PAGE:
Announcing the Higgs Boson in Comic Sans

Scientists at the European research agency CERN announced recently that they had (or may have) discovered the Higgs boson, a new subatomic particle, which they believe gives mass to elementary particles.

This scientific discovery, which scientists have been looking for since around the middle of the last century, ranks among the most important in history, up there with the discoveries of gravity, of the earth’s being round, the theory of relativity, the TV remote control, and bacon & eggs.

The Higgs boson is so significant it’s often referred to as the “God Particle.” According to The New York Times, it’s “a key to understanding why there is diversity and life in the universe,” and without its force field, “There would be neither atoms nor life.”

With the announcement of such an important discovery, one would expect the news coverage and social media posts to be all about it’s meaning to the human race’s past and future. Much of it was.

But a good amount of the discussion was about the typeface used by the scientists in their slide presentation accompanying the announcement: Comic Sans.

This discussion was not positive.

Comic Sans was developed by Microsoft for a children’s comic package. It is hated by many type enthusiasts because, they say, it’s not a well-crafted typeface; it is, indeed, child-like; and, worse, it is a cartoonish font. Holly Combs, who founded the Ban Comic Sans movement, is quoted in the Guardian as saying “that using it in most contexts is a bit like turning up to a black-tie event in a clown costume.”

The announcement of the Higgs boson discovery is, for sure, a black-tie affair, if being “black-tie” means being the most serious of occasions.

That’s why the critics feel the typeface is completely wrong for the announcement. One tweet said, “Seriously, I’m not a fan of bashing Comic Sans…but presenting your god particle research with it is like playing J.S. Bach on a ukulele.” The Smithsonian.com goes so far as to ask how important we would have taken Newton’s announcement of the discovery of gravity if it had been made in Comic Sans. Another website asks, “Doesn’t the most important scientific discovery of this century warrant the use of a classier font?”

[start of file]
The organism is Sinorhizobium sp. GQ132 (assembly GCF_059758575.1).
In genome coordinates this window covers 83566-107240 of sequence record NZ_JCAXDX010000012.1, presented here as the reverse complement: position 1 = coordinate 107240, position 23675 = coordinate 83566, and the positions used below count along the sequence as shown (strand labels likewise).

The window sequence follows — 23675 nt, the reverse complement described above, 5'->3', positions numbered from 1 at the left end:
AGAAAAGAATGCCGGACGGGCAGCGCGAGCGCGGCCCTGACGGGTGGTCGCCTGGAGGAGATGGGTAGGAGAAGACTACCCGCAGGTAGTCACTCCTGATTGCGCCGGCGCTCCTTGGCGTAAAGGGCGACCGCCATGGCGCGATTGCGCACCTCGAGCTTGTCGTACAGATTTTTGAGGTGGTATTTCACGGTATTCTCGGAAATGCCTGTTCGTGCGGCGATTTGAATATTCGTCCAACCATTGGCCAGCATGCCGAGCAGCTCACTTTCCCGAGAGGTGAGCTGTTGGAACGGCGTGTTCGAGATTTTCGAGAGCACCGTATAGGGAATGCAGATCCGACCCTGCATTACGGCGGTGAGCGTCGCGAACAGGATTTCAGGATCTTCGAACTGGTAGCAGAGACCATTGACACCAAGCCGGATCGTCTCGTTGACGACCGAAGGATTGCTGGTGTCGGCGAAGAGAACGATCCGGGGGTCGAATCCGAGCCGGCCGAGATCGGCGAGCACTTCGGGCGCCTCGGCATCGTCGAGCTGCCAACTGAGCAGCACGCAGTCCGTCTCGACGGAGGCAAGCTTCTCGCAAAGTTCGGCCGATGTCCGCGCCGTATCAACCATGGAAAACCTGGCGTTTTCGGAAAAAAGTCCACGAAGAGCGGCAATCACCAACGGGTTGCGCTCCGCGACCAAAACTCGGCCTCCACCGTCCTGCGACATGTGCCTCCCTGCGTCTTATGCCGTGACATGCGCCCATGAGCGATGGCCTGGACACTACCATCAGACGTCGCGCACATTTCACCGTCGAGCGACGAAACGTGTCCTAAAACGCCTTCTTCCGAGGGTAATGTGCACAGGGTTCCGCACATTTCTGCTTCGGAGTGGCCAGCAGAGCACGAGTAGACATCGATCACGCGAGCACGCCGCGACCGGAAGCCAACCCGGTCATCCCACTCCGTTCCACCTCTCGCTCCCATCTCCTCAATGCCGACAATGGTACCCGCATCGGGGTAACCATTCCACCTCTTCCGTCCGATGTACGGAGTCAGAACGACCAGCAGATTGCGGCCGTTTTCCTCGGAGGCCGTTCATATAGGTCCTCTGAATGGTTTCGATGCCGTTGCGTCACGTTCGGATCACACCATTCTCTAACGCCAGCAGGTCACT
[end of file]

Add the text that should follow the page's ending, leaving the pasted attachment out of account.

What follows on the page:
Perhaps something clean and clearly legible, like Helvetica, Georgia, Times New Roman. Or any other font whose appearance matches the seriousness and gravity of the message: the goal, one would think, of any typeface.

2 responses

  1. Michael,
    Thanks for your insight about Bach. I agree with you that the notes put down and the musician who plays them are more important than the instrument on which they’re played.The Chris Thile piece is great. But I’m not sure that anyone playing the Higgs boson on Comic Sans is doing honor to this work.
    David

  2. Congrats on the new blog! I love commentary about font types. You have probably seen the movie “Helvetica” already, but if not, it’s a great watch!

    Also, I know it wasn’t your tweet, but just wanted to take a slight issue with the comparison to playing Bach on a ukulele. I would argue that it isn’t the medium on which Bach is played that is most important. It’s the notes Bach put down on paper and the musician that has the honor of interpreting them that really matter. Maybe the particle physicists felt similarly about the Higgs boson?

    Here’s Chris Thile playing Bach on a mandolin. Arguably just as beautiful and mesmerizing as any interpretation on the violin!

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